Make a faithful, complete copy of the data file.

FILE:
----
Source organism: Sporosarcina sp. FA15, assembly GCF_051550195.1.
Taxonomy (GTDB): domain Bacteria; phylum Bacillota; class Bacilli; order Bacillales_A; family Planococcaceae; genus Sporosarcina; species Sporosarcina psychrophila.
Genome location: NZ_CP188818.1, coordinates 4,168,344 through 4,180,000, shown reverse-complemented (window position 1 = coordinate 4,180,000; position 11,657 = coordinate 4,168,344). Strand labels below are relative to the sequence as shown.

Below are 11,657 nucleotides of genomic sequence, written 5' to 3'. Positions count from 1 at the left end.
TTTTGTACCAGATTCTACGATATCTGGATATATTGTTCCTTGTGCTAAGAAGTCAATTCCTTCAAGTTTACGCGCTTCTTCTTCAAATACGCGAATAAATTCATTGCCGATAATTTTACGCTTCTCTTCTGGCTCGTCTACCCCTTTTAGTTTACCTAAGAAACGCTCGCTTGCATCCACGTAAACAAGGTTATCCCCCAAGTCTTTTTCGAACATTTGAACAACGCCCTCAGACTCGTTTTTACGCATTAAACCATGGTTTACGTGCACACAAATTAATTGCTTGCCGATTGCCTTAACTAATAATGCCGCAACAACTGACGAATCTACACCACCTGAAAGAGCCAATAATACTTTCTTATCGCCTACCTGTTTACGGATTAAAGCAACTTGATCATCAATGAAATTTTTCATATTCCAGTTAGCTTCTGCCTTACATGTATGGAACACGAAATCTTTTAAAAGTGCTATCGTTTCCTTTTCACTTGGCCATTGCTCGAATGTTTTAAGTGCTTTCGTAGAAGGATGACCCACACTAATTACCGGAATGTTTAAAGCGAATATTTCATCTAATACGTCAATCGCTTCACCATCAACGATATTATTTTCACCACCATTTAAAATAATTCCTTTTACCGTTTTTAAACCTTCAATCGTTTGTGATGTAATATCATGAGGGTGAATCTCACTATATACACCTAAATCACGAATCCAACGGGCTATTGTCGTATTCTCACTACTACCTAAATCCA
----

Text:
Source organism: Sporosarcina sp. FA15, assembly GCF_051550195.1.
Taxonomy (GTDB): domain Bacteria; phylum Bacillota; class Bacilli; order Bacillales_A; family Planococcaceae; genus Sporosarcina; species Sporosarcina psychrophila.
Genome location: NZ_CP188818.1, coordinates 4,168,344 through 4,180,000, shown reverse-complemented (window position 1 = coordinate 4,180,000; position 11,657 = coordinate 4,168,344). Strand labels below are relative to the sequence as shown.

Below are 11,657 nucleotides of genomic sequence, written 5' to 3'. Positions count from 1 at the left end.
TTTTGTACCAGATTCTACGATATCTGGATATATTGTTCCTTGTGCTAAGAAGTCAATTCCTTCAAGTTTACGCGCTTCTTCTTCAAATACGCGAATAAATTCATTGCCGATAATTTTACGCTTCTCTTCTGGCTCGTCTACCCCTTTTAGTTTACCTAAGAAACGCTCGCTTGCATCCACGTAAACAAGGTTATCCCCCAAGTCTTTTTCGAACATTTGAACAACGCCCTCAGACTCGTTTTTACGCATTAAACCATGGTTTACGTGCACACAAATTAATTGCTTGCCGATTGCCTTAACTAATAATGCCGCAACAACTGACGAATCTACACCACCTGAAAGAGCCAATAATACTTTCTTATCGCCTACCTGTTTACGGATTAAAGCAACTTGATCATCAATGAAATTTTTCATATTCCAGTTAGCTTCTGCCTTACATGTATGGAACACGAAATCTTTTAAAAGTGCTATCGTTTCCTTTTCACTTGGCCATTGCTCGAATGTTTTAAGTGCTTTCGTAGAAGGATGACCCACACTAATTACCGGAATGTTTAAAGCGAATATTTCATCTAATACGTCAATCGCTTCACCATCAACGATATTATTTTCACCACCATTTAAAATAATTCCTTTTACCGTTTTTAAACCTTCAATCGTTTGTGATGTAATATCATGAGGGTGAATCTCACTATATACACCTAAATCACGAATCCAACGGGCTATTGTCGTATTCTCACTACTACCTAAATCCA